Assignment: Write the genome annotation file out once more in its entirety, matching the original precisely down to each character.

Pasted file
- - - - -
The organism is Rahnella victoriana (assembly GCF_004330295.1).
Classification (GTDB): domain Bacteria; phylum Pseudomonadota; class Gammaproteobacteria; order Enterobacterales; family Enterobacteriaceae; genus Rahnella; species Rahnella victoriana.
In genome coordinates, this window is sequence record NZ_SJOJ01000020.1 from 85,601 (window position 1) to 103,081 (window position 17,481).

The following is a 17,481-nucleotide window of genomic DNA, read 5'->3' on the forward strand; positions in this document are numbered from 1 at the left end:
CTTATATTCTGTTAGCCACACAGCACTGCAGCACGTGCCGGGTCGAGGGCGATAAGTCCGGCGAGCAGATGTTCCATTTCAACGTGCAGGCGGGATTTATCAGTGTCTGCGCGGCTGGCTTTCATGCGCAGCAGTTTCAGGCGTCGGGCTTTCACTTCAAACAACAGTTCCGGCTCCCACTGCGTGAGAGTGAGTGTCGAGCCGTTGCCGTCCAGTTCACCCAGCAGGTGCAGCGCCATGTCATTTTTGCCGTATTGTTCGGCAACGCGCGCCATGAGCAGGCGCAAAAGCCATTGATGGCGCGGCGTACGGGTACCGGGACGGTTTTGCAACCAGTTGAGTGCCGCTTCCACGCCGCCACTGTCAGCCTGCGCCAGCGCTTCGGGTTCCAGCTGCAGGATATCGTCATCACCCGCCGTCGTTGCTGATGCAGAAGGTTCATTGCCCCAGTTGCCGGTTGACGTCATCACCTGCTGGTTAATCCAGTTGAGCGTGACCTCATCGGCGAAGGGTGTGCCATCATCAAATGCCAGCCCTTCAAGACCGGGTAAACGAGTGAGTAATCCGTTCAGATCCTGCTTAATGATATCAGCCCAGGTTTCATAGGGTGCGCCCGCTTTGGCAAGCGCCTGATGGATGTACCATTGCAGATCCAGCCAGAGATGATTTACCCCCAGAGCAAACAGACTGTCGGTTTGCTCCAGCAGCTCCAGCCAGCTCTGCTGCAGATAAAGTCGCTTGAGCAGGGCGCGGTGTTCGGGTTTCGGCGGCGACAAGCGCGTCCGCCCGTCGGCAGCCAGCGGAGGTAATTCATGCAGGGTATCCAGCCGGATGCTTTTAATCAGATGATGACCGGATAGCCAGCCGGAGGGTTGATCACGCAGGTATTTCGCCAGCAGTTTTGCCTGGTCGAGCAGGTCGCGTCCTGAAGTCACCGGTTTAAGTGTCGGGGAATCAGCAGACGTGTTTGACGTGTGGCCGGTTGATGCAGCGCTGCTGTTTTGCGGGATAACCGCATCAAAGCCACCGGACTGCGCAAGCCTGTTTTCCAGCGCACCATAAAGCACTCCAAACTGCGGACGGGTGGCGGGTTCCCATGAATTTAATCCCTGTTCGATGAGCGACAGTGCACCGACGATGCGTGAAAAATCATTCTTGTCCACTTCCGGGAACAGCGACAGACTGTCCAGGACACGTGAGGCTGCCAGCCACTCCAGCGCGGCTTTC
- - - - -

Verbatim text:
The organism is Rahnella victoriana (assembly GCF_004330295.1).
Classification (GTDB): domain Bacteria; phylum Pseudomonadota; class Gammaproteobacteria; order Enterobacterales; family Enterobacteriaceae; genus Rahnella; species Rahnella victoriana.
In genome coordinates, this window is sequence record NZ_SJOJ01000020.1 from 85,601 (window position 1) to 103,081 (window position 17,481).

The following is a 17,481-nucleotide window of genomic DNA, read 5'->3' on the forward strand; positions in this document are numbered from 1 at the left end:
CTTATATTCTGTTAGCCACACAGCACTGCAGCACGTGCCGGGTCGAGGGCGATAAGTCCGGCGAGCAGATGTTCCATTTCAACGTGCAGGCGGGATTTATCAGTGTCTGCGCGGCTGGCTTTCATGCGCAGCAGTTTCAGGCGTCGGGCTTTCACTTCAAACAACAGTTCCGGCTCCCACTGCGTGAGAGTGAGTGTCGAGCCGTTGCCGTCCAGTTCACCCAGCAGGTGCAGCGCCATGTCATTTTTGCCGTATTGTTCGGCAACGCGCGCCATGAGCAGGCGCAAAAGCCATTGATGGCGCGGCGTACGGGTACCGGGACGGTTTTGCAACCAGTTGAGTGCCGCTTCCACGCCGCCACTGTCAGCCTGCGCCAGCGCTTCGGGTTCCAGCTGCAGGATATCGTCATCACCCGCCGTCGTTGCTGATGCAGAAGGTTCATTGCCCCAGTTGCCGGTTGACGTCATCACCTGCTGGTTAATCCAGTTGAGCGTGACCTCATCGGCGAAGGGTGTGCCATCATCAAATGCCAGCCCTTCAAGACCGGGTAAACGAGTGAGTAATCCGTTCAGATCCTGCTTAATGATATCAGCCCAGGTTTCATAGGGTGCGCCCGCTTTGGCAAGCGCCTGATGGATGTACCATTGCAGATCCAGCCAGAGATGATTTACCCCCAGAGCAAACAGACTGTCGGTTTGCTCCAGCAGCTCCAGCCAGCTCTGCTGCAGATAAAGTCGCTTGAGCAGGGCGCGGTGTTCGGGTTTCGGCGGCGACAAGCGCGTCCGCCCGTCGGCAGCCAGCGGAGGTAATTCATGCAGGGTATCCAGCCGGATGCTTTTAATCAGATGATGACCGGATAGCCAGCCGGAGGGTTGATCACGCAGGTATTTCGCCAGCAGTTTTGCCTGGTCGAGCAGGTCGCGTCCTGAAGTCACCGGTTTAAGTGTCGGGGAATCAGCAGACGTGTTTGACGTGTGGCCGGTTGATGCAGCGCTGCTGTTTTGCGGGATAACCGCATCAAAGCCACCGGACTGCGCAAGCCTGTTTTCCAGCGCACCATAAAGCACTCCAAACTGCGGACGGGTGGCGGGTTCCCATGAATTTAATCCCTGTTCGATGAGCGACAGTGCACCGACGATGCGTGAAAAATCATTCTTGTCCACTTCCGGGAACAGCGACAGACTGTCCAGGACACGTGAGGCTGCCAGCCACTCCAGCGCGGCTTTC